Updated: Mar 8
I recently wrote about the differences between nudging and sludging so I was primed to notice them when I tried to cancel a subscription to a product. The experience turned out to be such a sludge extravaganza I felt compelled to share the experience and showcase the opposite of how behavioural insights should be used.
First, a quick recap on nudges and sludges
The simplest definition is that a nudge is "any aspect of the choice architecture that alters people’s behavior in a predictable way without significantly changing their economic incentives" (Thaler & Sunstein, 2008) and sludges are "frictions in any process that impedes end users, and ultimately reduces welfare" (Soman).
The definition of nudge rules out economic incentives, it can include incentives and costs of other kinds. Examples of psychological force used in nudging include:
the emotional tax of a graphic health label making you feel uncomfortable
the non-material constraints of changing your behaviour to fit in and avoid social stigma
deliberately making something harder to understand
using defaults to leverage your psychological state
More holistically, you could think of nudges and sludges as a symmetrical relationship consisting of relative friction: "nudges reduce frictions associated with a specified option, while sludges increase frictions associated with a specified option" (Mills, 2020). But since the definition of good is subjective, we can instead think about this in terms of the desired outcomes and how fair it is to each side in a given situation.
For example, do both the the consumer and the company benefit from the outcome being nudged towards, or are the benefits entirely on the company's side? The first situation is win-win (Pareto nudges) and the second is a win-lose situation (rent-seeking nudge).
Why this case study?
Of course, companies using friction to their own advantage is nothing new - for example, Ryanair has been infamous for it's parade of dark patterns for years. The relationship between dark patterns and sludges is a bit of a Venn diagram - all dark patterns are sludges but sludges are more than just dark patterns!
So why am I particularly incensed about this example?
Tractive's product is a GPS tracker for pets and company's lofty mission is to "strengthen the bond between pets and their owners by leveraging technology to ensure a healthier, longer and safer life together".
Two of their core values include seeing the business through the customer's eyes as well as being honest and transparent to customers - using sludges and dark patterns is the opposite of that. Dishonest and misleading could some words one might want to use here, although I can think of others too.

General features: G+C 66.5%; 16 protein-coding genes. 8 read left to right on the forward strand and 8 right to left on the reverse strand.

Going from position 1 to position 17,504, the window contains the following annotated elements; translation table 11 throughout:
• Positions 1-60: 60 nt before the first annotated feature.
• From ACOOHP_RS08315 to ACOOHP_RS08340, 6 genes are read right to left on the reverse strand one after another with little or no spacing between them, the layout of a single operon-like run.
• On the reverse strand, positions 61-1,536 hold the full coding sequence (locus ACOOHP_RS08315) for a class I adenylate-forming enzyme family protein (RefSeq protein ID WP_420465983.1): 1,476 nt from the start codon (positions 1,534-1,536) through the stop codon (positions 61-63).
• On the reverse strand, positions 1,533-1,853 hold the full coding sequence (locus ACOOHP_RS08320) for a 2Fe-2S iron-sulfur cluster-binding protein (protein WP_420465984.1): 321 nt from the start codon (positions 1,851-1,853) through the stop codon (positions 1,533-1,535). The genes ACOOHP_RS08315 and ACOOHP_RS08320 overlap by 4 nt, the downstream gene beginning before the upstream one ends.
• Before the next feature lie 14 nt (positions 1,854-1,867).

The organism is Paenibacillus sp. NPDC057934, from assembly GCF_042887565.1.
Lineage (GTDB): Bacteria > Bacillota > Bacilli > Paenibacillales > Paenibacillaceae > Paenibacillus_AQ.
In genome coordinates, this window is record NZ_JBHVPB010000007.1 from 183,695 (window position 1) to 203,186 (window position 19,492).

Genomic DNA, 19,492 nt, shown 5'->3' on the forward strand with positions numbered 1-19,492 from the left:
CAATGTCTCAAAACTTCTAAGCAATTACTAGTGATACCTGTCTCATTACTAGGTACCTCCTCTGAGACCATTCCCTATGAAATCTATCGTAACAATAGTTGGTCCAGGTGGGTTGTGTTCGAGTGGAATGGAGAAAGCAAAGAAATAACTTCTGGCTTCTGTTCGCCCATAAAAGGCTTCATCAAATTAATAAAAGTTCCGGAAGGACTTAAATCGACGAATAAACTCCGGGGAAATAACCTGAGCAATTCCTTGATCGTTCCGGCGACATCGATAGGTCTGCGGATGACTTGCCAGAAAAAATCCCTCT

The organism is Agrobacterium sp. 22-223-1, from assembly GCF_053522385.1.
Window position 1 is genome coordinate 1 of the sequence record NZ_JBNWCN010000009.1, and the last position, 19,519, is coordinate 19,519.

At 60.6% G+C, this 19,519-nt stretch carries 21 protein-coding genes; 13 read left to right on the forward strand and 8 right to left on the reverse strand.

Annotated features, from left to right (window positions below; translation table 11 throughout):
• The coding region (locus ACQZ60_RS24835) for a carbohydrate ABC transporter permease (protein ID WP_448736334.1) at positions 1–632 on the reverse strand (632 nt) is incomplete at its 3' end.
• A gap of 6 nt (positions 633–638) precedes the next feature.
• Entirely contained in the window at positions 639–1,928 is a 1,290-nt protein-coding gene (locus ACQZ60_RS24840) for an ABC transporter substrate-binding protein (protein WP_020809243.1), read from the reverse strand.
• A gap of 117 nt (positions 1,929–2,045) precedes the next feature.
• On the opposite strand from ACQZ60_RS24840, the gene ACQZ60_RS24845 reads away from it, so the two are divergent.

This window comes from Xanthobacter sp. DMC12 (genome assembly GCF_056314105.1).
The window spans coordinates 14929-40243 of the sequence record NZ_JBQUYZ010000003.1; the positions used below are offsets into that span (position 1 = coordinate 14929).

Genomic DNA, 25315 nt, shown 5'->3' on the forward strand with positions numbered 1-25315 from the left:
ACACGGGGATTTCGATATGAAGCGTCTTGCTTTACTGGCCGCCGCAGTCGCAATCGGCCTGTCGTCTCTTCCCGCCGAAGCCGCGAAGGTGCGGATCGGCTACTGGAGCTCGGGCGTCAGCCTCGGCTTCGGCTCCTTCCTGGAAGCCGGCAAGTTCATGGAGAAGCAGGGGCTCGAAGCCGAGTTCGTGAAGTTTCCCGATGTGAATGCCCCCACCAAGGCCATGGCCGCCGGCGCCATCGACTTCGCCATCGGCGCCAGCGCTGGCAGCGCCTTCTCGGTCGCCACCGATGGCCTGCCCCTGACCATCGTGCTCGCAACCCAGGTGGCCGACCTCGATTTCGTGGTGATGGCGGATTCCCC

There is also a personal element to this because it casts my profession in a very poor light. If you're observing this from the outside, examples like these make behaviour change in general seem manipulative and unethical whereas in reality my guess is this is the handiwork of someone who read two pop science books and stumbled headlong into a Dunning-Kruger hole.
With that said, let's dive into my delightful off-boarding experience with Tractive!
Back to sludges
Like nudges, sludges are essentially four types of relative friction"
Economic: changing the economic or material incentives
Hedonic: changing the individual pleasure or comfort
Social: changing the social or moral costs
Obscurant: changing the psychological or cognitive burden
Let's look at how Tractive fared on these dimensions...
From the grouping we can see that they mainly use obscurant friction, with a little bit of hedonic and social friction thrown in - in these examples the line seems a little blurry since they are probably both.
It doesn't have to be this way
Of course, many companies seek to make a profit by any means possible but that isn't always the best long-term strategy.
Offboarding experiences matter because in any given industry, customers lapse or leave simply because their circumstances change either temporarily or permanently - if you part ways amicably and with good will, they are more likely to come back to you than if you take advantage of them their way out.
By a random coincidence, this morning I saw a related post on LinkedIn that was talking about the opposite: the great off-boarding experience with Spotify (shared with permission).
Easy to change my plan to a free one, clear navigation, friendly messaging. No hiding the cancellation options, making me feel bad, or scare-tactics, or dark patterns.
This is how it should be.
Do the right thing by using behavioural insights for good
To be honest, manipulating people might not seem so dishonest if you've bought into the narrative that we are all oh-so-irrational - I can see how it almost seems like a missed opportunity not to take advantage. Who's going to know? Definitely not those irrational, stupid consumers!
Using behavioural insights ethically is good business sense if you have ambitions beyond being just some fly-by-night shady street corner hawker and want to be perceived as customer-centric, honest and transparent.